The Pharisees held Moses as the ultimate authority in sharing God’s word. They relied on his teachings and added unique traditions for their followers. But when those wise men came to worship the King of the Jews it fell on deaf ears. None of them remembered Moses’ words on God’s truth on the birth of Christ (Deuteronomy 18:18-19).

The time of Christ’s birth isn’t an accident. God knew the way His children believed needed to change. They became confused over the truth of God’s word because their spiritual leaders misled them. So the Lord used Gentiles to announce Christ the King.

God commanded those men to worship baby Jesus. So they traveled to a foreign land leaving behind the comfort of home and humbled them themselves to Christ the King (Matthew 2:11). Guided by God (star) these Gentiles glorified God by offering young Christ gifts.

I wonder if my faith is strong enough to do the same. Could I leave my familiar place and have the spiritual confidence to share with total strangers God’s message of salvation? Do I have trust in Christ to pick up my cross regardless of its burden and live in God’s will?

The three wise men are excellent examples of a faith in action anchored in an unwavering trust in God. Matthew allowed us to witness their unshakable reliance on the Lord and when we follow Christ with the same actions, our lives become spiritually whole.

How do you relate to the three wise men story?

Christ’s Birth a Miraculous Gift From God

The birth of Christ is an incredible part of history. God’s unique plan to use the Holy Spirit as the way to make Jesus human is astonishing. This remarkable set of circumstance stands alone and has yet to re-occur.

It’s not by accident God used His Spirit to allow the Virgin Mary to conceive His Son. Our Father told His Prophet Isaiah (Isaiah 7:14) of this extraordinary future event.

Matthew’s recording of the virgin birth (Matthew 1:18-25) gives insight to the dangers Mary faced. In our modern times, it’s normal for women to bear a child out of wedlock. But not so for Mary. She and the child’s life became endangered. The penalty for this infraction of adultery ended in death.

Mary found favor with God (Luke 1:30), and He chose her to bear His Son. This honor God granted her isn’t by chance, but her obedience and faithfulness. Remember, in Mary’s time, God’s people had trouble staying in good standing with Him. Her devotion didn’t go unnoticed because God rewarded her faith with giving birth to His Son. She became privileged giving testimony to God’s undeniable love for His faithful followers.

When I ponder over Christ’s miraculous birth, it makes me joyful. Many people try to discount God’s mightiness. They convince themselves conceiving a child without biological partners is absurd. Thinking these thoughts isn’t one of faith. Believers know faith is understanding with God everything is possible (Luke 1:37) and not by sight alone (2 Corinthians 5:7).

Remember, God always keeps His promises (2 Peter 3:9). And throughout the Old Testament, the Lord showed His plan for a saving King. So, Matthew’s commentary of Christ’s birth proves God’s loyalty. Our Father never leaves us guessing. God’s grace is an incredible blessing.

Christ’s arrival on earth paved the way to our rebirth. On Jesus’s birthday, God’s transformation from the old way of believing into His new one became a reality. In that town of Bethlehem laying in the manger, our Father showed the world His gift of salvation. But it’s up to God who receives this eternal blessing.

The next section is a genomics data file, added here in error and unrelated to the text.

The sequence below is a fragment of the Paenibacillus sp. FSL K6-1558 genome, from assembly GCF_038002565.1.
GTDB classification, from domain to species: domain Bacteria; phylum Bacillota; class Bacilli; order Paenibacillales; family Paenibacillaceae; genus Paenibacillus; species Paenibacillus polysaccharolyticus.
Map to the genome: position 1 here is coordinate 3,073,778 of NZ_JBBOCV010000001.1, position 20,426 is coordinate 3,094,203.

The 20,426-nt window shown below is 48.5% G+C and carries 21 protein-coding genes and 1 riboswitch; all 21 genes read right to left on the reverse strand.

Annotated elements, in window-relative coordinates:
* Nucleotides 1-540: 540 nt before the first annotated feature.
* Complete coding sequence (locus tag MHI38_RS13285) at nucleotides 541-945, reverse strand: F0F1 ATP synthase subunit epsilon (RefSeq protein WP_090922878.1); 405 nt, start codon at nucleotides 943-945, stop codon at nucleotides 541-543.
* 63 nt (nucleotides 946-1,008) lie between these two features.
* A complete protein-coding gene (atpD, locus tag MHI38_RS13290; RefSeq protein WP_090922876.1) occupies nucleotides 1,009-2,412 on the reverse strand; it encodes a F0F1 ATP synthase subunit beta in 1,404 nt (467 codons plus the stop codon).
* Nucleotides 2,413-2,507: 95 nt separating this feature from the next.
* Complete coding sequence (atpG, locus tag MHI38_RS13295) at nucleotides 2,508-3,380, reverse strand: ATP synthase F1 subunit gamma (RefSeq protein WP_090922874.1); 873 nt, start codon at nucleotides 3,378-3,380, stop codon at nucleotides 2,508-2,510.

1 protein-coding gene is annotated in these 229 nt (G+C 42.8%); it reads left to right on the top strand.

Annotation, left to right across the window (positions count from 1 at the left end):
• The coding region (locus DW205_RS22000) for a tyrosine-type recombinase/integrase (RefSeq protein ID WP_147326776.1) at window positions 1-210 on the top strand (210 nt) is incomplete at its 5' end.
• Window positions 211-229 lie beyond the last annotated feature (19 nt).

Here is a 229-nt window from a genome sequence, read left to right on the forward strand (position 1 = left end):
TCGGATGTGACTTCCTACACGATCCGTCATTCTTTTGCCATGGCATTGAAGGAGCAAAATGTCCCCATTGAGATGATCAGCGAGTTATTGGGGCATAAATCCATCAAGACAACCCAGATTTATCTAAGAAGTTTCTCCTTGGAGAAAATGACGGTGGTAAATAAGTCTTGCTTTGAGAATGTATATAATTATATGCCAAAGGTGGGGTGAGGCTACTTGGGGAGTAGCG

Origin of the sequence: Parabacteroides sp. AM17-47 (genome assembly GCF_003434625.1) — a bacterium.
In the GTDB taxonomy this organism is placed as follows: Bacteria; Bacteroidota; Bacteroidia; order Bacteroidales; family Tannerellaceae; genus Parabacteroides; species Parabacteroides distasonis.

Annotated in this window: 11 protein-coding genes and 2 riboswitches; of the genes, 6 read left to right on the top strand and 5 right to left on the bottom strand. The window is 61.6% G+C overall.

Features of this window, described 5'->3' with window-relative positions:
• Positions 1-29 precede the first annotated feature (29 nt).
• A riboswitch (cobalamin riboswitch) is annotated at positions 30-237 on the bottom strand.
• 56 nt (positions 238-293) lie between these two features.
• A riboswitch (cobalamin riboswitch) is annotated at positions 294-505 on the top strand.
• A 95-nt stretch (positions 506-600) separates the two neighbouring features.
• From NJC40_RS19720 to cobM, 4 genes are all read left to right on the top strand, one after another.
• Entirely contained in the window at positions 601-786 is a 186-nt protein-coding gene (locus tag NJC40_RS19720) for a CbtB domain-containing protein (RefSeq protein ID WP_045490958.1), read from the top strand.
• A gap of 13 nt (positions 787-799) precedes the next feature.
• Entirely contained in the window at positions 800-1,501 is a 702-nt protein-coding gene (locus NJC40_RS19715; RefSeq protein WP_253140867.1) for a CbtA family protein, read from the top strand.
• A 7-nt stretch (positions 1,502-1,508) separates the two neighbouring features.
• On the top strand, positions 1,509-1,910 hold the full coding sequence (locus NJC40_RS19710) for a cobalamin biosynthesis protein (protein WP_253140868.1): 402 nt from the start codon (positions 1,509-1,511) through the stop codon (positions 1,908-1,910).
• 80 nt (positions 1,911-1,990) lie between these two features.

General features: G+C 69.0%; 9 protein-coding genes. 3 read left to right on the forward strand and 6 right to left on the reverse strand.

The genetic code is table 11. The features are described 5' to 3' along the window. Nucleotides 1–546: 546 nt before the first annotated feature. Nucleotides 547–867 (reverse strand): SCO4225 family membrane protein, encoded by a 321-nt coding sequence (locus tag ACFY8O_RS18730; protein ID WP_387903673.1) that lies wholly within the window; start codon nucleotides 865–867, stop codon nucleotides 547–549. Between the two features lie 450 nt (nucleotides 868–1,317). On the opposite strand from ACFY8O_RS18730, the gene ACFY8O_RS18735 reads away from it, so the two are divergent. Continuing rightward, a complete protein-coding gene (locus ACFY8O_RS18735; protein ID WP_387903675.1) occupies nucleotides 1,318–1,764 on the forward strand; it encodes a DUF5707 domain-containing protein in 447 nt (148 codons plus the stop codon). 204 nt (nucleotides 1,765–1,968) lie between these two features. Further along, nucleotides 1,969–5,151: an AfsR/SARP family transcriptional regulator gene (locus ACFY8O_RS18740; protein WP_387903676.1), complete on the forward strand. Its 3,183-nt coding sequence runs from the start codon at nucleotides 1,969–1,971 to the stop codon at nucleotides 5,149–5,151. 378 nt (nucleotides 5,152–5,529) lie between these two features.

I’m grateful for Christ’s birth. Are you?

God Establishes Christ’s Kingship

God is fascinating in the way He delivered Christ into the world. Matthew a Disciple and author of a Gospel shows how God establishes Jesus as King.

In Matthew’s opening chapter he records the genealogy of our Messiah. Here, God placed Christ as the Son of David who was king of Israel (Matthew 1:1). This testimony proves Christ as royalty by highlighting a direct link to other kings of Israel.

God wanted to show humanity real Kingship. In the Old Testament times, God helped the leaders of Israel choose a king. When the Israelites needed to anoint kings their trusted servants used prayer to find God’s chosen one. And when the Lord answered their prayer they followed His command.

Many Prophets shared with God’s people the news of a future leader, unlike any other one. Isaiah foretold the significance this ruler’s role takes in God’s kingdom (Isaiah 9:6). In God’s sovereignty, Christ holds the highest esteem.

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Man’s outlook on kingship is one of prestige, elegance, and power. God’s King brings salvation with infinite spiritual life. In Matthew’s Gospel, the three wise men from the east came and worshiped the King of the Jews (Matthew 2:1-12).

When new Kings claim their thrones, it’s normal to send a messenger announcing his arrival. Matthew did the same by writing on John the Baptist’s message of Christ’s kingship (Matthew 3:1-12).

John’s news reached a multitude of people, and many flocked to their baptism. John’s ministry prepared the way for Jesus’ arrival, and he shared repentance as the way of receiving God’s New Covenant (Jeremiah 31:31-34).

In the Book of Revelation Christ is King (Revelation 17:14), supporting Matthew’s portrayal of Jesus’s kingship. Another declaration  referring to Christ the King is in the Gospel of John (John 12:15).

Jesus came to earth as King and in the second coming (Revelation 1:7) returns as King (Revelation 19:16). And God’s faithful believers will join Him.

Have you found God’s King?